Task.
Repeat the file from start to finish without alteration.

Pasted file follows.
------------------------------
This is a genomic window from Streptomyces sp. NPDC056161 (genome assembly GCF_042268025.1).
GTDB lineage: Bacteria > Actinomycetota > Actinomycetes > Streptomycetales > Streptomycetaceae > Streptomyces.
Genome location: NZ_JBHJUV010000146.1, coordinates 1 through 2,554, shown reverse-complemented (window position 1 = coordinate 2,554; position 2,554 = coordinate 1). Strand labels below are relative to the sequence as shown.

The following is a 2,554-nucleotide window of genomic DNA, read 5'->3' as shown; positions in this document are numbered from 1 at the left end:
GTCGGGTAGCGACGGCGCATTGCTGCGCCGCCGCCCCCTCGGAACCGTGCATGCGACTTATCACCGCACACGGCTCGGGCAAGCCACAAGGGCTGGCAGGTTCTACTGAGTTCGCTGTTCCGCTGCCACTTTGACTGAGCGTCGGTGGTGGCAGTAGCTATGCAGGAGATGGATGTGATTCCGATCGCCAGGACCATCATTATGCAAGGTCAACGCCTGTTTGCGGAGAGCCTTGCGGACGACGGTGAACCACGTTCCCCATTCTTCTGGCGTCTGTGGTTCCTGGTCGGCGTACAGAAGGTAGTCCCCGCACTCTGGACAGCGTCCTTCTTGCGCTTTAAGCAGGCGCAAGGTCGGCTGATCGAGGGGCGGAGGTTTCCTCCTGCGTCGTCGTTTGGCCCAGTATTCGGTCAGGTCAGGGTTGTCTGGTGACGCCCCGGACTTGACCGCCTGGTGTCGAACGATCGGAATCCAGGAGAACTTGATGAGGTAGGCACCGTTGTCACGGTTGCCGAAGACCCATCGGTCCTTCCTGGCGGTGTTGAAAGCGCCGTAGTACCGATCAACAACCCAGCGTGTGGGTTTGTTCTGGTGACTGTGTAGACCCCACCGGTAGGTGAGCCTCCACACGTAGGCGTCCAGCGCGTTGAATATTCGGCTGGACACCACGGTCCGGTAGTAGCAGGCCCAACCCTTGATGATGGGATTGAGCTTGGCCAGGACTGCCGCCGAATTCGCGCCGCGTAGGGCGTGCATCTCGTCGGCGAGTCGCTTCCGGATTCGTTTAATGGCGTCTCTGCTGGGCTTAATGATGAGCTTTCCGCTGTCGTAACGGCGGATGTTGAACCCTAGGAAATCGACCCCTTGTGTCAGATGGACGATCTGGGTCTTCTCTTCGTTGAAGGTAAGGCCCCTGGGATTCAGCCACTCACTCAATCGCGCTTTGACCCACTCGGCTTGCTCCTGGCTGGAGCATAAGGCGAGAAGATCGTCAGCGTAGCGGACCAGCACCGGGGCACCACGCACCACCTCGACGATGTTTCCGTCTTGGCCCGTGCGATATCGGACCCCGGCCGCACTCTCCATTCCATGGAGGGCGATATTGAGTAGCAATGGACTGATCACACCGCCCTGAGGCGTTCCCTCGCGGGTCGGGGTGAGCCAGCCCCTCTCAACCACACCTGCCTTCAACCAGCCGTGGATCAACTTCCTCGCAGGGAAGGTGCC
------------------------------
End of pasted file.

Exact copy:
This is a genomic window from Streptomyces sp. NPDC056161 (genome assembly GCF_042268025.1).
GTDB lineage: Bacteria > Actinomycetota > Actinomycetes > Streptomycetales > Streptomycetaceae > Streptomyces.
Genome location: NZ_JBHJUV010000146.1, coordinates 1 through 2,554, shown reverse-complemented (window position 1 = coordinate 2,554; position 2,554 = coordinate 1). Strand labels below are relative to the sequence as shown.

The following is a 2,554-nucleotide window of genomic DNA, read 5'->3' as shown; positions in this document are numbered from 1 at the left end:
GTCGGGTAGCGACGGCGCATTGCTGCGCCGCCGCCCCCTCGGAACCGTGCATGCGACTTATCACCGCACACGGCTCGGGCAAGCCACAAGGGCTGGCAGGTTCTACTGAGTTCGCTGTTCCGCTGCCACTTTGACTGAGCGTCGGTGGTGGCAGTAGCTATGCAGGAGATGGATGTGATTCCGATCGCCAGGACCATCATTATGCAAGGTCAACGCCTGTTTGCGGAGAGCCTTGCGGACGACGGTGAACCACGTTCCCCATTCTTCTGGCGTCTGTGGTTCCTGGTCGGCGTACAGAAGGTAGTCCCCGCACTCTGGACAGCGTCCTTCTTGCGCTTTAAGCAGGCGCAAGGTCGGCTGATCGAGGGGCGGAGGTTTCCTCCTGCGTCGTCGTTTGGCCCAGTATTCGGTCAGGTCAGGGTTGTCTGGTGACGCCCCGGACTTGACCGCCTGGTGTCGAACGATCGGAATCCAGGAGAACTTGATGAGGTAGGCACCGTTGTCACGGTTGCCGAAGACCCATCGGTCCTTCCTGGCGGTGTTGAAAGCGCCGTAGTACCGATCAACAACCCAGCGTGTGGGTTTGTTCTGGTGACTGTGTAGACCCCACCGGTAGGTGAGCCTCCACACGTAGGCGTCCAGCGCGTTGAATATTCGGCTGGACACCACGGTCCGGTAGTAGCAGGCCCAACCCTTGATGATGGGATTGAGCTTGGCCAGGACTGCCGCCGAATTCGCGCCGCGTAGGGCGTGCATCTCGTCGGCGAGTCGCTTCCGGATTCGTTTAATGGCGTCTCTGCTGGGCTTAATGATGAGCTTTCCGCTGTCGTAACGGCGGATGTTGAACCCTAGGAAATCGACCCCTTGTGTCAGATGGACGATCTGGGTCTTCTCTTCGTTGAAGGTAAGGCCCCTGGGATTCAGCCACTCACTCAATCGCGCTTTGACCCACTCGGCTTGCTCCTGGCTGGAGCATAAGGCGAGAAGATCGTCAGCGTAGCGGACCAGCACCGGGGCACCACGCACCACCTCGACGATGTTTCCGTCTTGGCCCGTGCGATATCGGACCCCGGCCGCACTCTCCATTCCATGGAGGGCGATATTGAGTAGCAATGGACTGATCACACCGCCCTGAGGCGTTCCCTCGCGGGTCGGGGTGAGCCAGCCCCTCTCAACCACACCTGCCTTCAACCAGCCGTGGATCAACTTCCTCGCAGGGAAGGTGCC